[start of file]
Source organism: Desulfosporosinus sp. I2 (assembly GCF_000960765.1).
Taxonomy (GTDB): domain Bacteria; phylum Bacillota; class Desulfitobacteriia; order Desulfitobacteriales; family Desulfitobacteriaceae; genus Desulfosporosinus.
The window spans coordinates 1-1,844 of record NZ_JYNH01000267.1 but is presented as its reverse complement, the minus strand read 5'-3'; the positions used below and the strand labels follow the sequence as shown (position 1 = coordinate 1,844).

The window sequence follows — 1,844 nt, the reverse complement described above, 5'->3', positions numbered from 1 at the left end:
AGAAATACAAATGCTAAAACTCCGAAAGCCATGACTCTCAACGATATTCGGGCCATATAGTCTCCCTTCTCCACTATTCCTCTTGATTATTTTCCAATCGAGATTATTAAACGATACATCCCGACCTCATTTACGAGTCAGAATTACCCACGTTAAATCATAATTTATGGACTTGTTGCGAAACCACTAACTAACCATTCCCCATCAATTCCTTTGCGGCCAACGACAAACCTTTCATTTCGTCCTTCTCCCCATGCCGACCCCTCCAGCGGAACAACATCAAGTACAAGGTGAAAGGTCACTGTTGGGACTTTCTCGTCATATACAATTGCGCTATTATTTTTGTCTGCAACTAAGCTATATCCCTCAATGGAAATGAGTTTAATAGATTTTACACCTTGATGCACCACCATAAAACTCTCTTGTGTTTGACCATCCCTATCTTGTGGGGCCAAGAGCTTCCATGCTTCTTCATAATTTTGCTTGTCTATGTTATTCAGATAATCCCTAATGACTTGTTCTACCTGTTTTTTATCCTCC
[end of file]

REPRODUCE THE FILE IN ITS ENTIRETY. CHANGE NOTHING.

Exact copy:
Source organism: Desulfosporosinus sp. I2 (assembly GCF_000960765.1).
Taxonomy (GTDB): domain Bacteria; phylum Bacillota; class Desulfitobacteriia; order Desulfitobacteriales; family Desulfitobacteriaceae; genus Desulfosporosinus.
The window spans coordinates 1-1,844 of record NZ_JYNH01000267.1 but is presented as its reverse complement, the minus strand read 5'-3'; the positions used below and the strand labels follow the sequence as shown (position 1 = coordinate 1,844).

The window sequence follows — 1,844 nt, the reverse complement described above, 5'->3', positions numbered from 1 at the left end:
AGAAATACAAATGCTAAAACTCCGAAAGCCATGACTCTCAACGATATTCGGGCCATATAGTCTCCCTTCTCCACTATTCCTCTTGATTATTTTCCAATCGAGATTATTAAACGATACATCCCGACCTCATTTACGAGTCAGAATTACCCACGTTAAATCATAATTTATGGACTTGTTGCGAAACCACTAACTAACCATTCCCCATCAATTCCTTTGCGGCCAACGACAAACCTTTCATTTCGTCCTTCTCCCCATGCCGACCCCTCCAGCGGAACAACATCAAGTACAAGGTGAAAGGTCACTGTTGGGACTTTCTCGTCATATACAATTGCGCTATTATTTTTGTCTGCAACTAAGCTATATCCCTCAATGGAAATGAGTTTAATAGATTTTACACCTTGATGCACCACCATAAAACTCTCTTGTGTTTGACCATCCCTATCTTGTGGGGCCAAGAGCTTCCATGCTTCTTCATAATTTTGCTTGTCTATGTTATTCAGATAATCCCTAATGACTTGTTCTACCTGTTTTTTATCCTCC